Gospel nonviolence in action: Early Christians

Martin of Tours, while a soldier. Image by Fr Lawrence Lew OP, Creative Commons licence CC BY-NC-ND

Martin of Tours, while a soldier. Image by Fr Lawrence Lew OP, Creative Commons licence CC BY-NC-ND

What does Gospel nonviolence look like in action? The Fellowship of Reconciliation held a joint conference with the Anglican Pacifist Fellowship looking at this, and included a talk from the Revd David Mumford. Over a series of 14 blogs, some short and some longer, he outlines the different themes and topics covered in his presentation. 

Christians throughout the ages have declared that their first loyalty is to Christ rather than to any secular power. For those Christians for whom a gospel commitment to nonviolence is paramount, that has sometimes led to martyrdom.

Take what happened in 295 CE, in Tebessa in Algeria. Saint Maximilian was brought by his father to enlist. Maximilian declared: “I am not allowed to be a soldier for I am a Christian”.

When told that he must either serve or die, he replied “You may cut off my head but I shall never be a soldier”.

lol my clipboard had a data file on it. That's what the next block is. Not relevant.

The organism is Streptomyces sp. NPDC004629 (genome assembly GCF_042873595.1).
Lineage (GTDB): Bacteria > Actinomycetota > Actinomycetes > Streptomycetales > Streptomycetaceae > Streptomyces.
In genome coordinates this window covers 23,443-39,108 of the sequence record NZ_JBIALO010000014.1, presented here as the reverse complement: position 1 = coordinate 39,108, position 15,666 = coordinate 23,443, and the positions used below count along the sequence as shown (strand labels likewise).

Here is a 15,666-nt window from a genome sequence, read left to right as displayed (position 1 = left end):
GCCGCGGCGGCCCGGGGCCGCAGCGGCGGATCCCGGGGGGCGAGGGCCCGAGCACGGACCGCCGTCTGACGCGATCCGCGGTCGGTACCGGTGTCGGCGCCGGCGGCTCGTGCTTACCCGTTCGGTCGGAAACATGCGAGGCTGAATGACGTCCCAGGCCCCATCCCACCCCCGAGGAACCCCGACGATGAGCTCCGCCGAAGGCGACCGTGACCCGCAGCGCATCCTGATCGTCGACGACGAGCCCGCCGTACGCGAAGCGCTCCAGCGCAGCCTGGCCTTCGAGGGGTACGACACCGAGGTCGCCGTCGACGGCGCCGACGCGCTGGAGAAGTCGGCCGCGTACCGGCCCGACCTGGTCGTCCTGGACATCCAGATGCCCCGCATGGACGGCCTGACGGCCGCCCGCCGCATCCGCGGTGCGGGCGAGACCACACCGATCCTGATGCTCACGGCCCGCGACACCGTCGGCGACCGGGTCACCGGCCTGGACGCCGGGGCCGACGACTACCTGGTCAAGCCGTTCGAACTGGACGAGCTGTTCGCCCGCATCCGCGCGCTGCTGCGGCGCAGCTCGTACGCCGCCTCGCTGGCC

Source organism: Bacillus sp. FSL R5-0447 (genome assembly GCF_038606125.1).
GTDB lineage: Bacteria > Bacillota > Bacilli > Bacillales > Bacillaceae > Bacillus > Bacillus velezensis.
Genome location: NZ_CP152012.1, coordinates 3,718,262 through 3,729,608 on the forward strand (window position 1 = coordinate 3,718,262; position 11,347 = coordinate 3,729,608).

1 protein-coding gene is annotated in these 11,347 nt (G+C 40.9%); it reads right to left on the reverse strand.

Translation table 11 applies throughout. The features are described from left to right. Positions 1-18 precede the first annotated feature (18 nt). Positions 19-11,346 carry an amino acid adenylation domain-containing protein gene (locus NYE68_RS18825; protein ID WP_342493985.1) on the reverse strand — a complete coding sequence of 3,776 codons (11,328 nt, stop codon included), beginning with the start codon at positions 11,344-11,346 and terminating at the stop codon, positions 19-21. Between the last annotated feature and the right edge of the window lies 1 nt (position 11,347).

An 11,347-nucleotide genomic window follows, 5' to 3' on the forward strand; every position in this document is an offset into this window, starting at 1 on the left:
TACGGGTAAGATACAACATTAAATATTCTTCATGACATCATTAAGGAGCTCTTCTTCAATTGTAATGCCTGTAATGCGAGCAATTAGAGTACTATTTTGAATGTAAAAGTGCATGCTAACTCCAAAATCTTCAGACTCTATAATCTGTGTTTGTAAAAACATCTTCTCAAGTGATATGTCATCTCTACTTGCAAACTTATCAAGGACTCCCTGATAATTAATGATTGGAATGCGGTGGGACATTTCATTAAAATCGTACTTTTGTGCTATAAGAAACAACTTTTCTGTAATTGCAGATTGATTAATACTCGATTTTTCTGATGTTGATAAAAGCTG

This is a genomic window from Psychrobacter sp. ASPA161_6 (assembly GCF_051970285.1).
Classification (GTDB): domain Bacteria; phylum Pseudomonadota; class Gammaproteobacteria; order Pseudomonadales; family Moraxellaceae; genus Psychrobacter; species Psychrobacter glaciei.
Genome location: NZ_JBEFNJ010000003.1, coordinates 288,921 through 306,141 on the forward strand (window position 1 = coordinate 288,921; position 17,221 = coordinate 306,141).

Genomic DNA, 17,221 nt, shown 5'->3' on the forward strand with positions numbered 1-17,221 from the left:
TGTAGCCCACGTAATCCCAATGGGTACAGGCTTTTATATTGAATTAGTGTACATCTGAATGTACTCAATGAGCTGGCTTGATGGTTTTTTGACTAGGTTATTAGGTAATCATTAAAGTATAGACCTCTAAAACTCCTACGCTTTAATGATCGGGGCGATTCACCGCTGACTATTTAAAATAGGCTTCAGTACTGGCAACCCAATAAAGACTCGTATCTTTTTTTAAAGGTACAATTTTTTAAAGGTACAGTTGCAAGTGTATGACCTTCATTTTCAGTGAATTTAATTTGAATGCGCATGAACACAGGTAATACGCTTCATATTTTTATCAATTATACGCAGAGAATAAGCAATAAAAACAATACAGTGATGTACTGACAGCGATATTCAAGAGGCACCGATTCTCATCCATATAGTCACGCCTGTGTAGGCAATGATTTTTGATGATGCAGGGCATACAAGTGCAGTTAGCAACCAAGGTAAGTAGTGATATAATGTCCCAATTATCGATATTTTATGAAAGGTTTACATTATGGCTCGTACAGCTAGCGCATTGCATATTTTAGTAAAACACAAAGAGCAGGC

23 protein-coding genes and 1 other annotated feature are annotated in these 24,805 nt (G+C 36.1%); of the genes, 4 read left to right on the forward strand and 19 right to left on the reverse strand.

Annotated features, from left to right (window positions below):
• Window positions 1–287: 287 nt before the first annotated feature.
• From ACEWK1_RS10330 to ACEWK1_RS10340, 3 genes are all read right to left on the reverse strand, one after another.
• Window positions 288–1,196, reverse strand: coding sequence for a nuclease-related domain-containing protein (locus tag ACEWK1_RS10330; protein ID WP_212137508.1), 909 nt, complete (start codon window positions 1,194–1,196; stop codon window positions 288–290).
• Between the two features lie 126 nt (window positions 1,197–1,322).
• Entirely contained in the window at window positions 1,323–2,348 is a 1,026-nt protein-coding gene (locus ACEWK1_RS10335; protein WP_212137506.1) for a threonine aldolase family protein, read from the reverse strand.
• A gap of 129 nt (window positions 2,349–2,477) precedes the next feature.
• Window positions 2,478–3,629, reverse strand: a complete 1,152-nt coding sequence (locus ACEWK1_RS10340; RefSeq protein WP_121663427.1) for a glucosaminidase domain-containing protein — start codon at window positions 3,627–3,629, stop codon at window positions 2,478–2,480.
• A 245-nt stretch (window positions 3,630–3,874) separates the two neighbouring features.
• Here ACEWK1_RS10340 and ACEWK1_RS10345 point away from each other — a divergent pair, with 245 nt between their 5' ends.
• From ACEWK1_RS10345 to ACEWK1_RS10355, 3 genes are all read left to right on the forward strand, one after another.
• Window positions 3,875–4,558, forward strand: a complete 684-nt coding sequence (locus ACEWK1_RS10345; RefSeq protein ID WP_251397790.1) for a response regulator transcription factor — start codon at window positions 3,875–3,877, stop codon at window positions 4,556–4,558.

The proconsul Dion did not want to have to execute Maximilian and pointed out to him that there were soldiers who were Christians who served in the Emperor’s bodyguard. Maximilian replied: “They make up their minds what is right for them; I am a Christian and I cannot do what is wrong. My service is for the Lord.”

The choice to follow Christ led to his martyrdom.

Some 60 years later Saint Martin of Tours found himself in the same position. Martin had been baptised in his late teens but was then compelled to join the army – his father had the legal duty to get his son enlisted and Martin apparently was brought in chains to be signed on.

Martin was with the army for many years and during this time his Christian faith deepened. There is the famous account of him cutting his cloak in two to give half to a beggar and then having a vision of Christ coming to him in the selfsame half cloak. The Roman army at that time carried out many of the tasks that our present-day police and highways authorities do.

Eventually in 356 CE Martin, seems to have been faced with a situation where he would have to fight. He declared to his sovereign: “hitherto I have served you as a soldier. Allow me now to become a soldier of God. I am a soldier of Christ. It is not lawful for me to fight.”

He was accused of cowardice, so he demanded on the following day he be placed without arms in front of the line of battle. But there was no battle – the barbarians surrendered and Martin was set free to become a monk and then Bishop of Tours.